Taring, grinding, weighting, levelling, tamping. I previously wrote about how important is to focus on every single action we took when making shots. Minimising any mistake help us improving our consistency, maintaining high standard of quality for our customers. If we don’t, we are going to have a neverending fight against channelling that we cannot deal with.
What is and how we can avoid the channelling phenomenon?
Channelling is simply occurring when water forms a channel in the coffee bed finding an easier way to go through within the coffee puck without extracting all the grounds coffee, causing under extraction (we are going to under extract the coffee in the channels and over extract the surrounding area), a weak shot without flavours and crema with a bitter finish.
There are different variables that bring us to channelling. Here below some tips to avoid it:
- remove the wet puck of the previous shot, ensuring to clean and dry the basket ready for the next coffee dose: a wet basket would let the water following exactly the damp paths;
- use the correct dose of coffee for the basket we are going to use;
less than a usual dose and we are going to under extract, too much and we are going to overfilled the basket, over extracting and also dirty the gasket of the group head; if we are going to use much less dose in a basket (i.e. 16 grams in a 19 grams basket) we increase the chances of channelling because of two factors: the particle size of the puck is too coarse and there is too much gap between the puck and the shower screen;
- do not tap with the tamper on the side of the portafilter with the purpose of even the puck: we are going to create too much cracks where water can easily pass through (we would get the same result as when we hit the portafilter to the group head) (it doesn’t make any sense to re-tamp to create a more compact puck; we can only knock it out and grind another dose)
- use a leveller to create a flat surface coffee puck ready to be press evenly;
- use a manual tamper or an automatic one like the puqpress: the action of tamping has to be made with enough pressure to create the right resistance in the grounds (we don’t need to tamp hard, there is no significant gap (in extraction time and flavours) about how much pressure we use when we tamp;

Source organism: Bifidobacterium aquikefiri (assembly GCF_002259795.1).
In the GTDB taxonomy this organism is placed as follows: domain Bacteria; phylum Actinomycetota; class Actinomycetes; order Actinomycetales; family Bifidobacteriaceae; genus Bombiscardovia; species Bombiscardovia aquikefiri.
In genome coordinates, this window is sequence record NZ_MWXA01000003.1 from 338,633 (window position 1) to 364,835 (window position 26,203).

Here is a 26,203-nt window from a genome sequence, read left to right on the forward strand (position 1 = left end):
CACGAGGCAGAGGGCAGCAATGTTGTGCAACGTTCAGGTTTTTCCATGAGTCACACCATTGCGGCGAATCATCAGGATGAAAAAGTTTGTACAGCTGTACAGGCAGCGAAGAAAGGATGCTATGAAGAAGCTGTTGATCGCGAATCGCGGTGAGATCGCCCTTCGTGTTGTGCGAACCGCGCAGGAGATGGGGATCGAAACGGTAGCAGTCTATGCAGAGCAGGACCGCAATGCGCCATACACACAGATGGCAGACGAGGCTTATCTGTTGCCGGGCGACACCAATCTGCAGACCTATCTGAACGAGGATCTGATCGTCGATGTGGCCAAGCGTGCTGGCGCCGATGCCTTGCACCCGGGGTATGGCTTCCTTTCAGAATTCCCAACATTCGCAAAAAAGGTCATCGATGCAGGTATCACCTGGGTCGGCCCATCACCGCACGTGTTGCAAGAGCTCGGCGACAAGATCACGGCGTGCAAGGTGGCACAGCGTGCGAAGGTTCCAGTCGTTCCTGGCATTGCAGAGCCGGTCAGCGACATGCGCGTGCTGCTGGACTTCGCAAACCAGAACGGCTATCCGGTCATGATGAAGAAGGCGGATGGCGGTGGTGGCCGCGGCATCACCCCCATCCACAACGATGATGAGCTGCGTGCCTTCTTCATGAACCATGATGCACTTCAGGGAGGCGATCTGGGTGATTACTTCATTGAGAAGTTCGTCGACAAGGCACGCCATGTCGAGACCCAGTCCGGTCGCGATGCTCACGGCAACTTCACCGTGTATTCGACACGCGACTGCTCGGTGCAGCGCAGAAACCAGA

- be focused to not hit the filter holder on the group head otherwise we are going to make fractures on the coffee puck.
Furthermore, a naked filter helps us to recognise straight away if a channelling shot is occurring: in this case we are going to see the water coming by a side and spurt from different part of the filter.
And lastly, prewetting minimise our mistakes about the actions we previously made: it’s basically a preinfusion at low-pressure which improves the extraction saturating the coffee ready to be extracted uniformly and evenly. It also decreases fines migration, a phenomenon in which fines grounds go to the bottom of the basket and mix together with other particles forming a layer that is going to obstruct the water flow. This leads to a uneven extraction (channelling) resulting in a bad quality cup.
Last but not least, whatever equipment we use, we have always to remember to regularly replace it with a new one: baskets, portafilter, gaskets, shower screens and burrs need to be replaced depending on the volume of the business.
I am an Italian coffee lover that pushed for the love of this “amazing drug” decided to come to London to study about coffee and its different extraction procedures and tastes.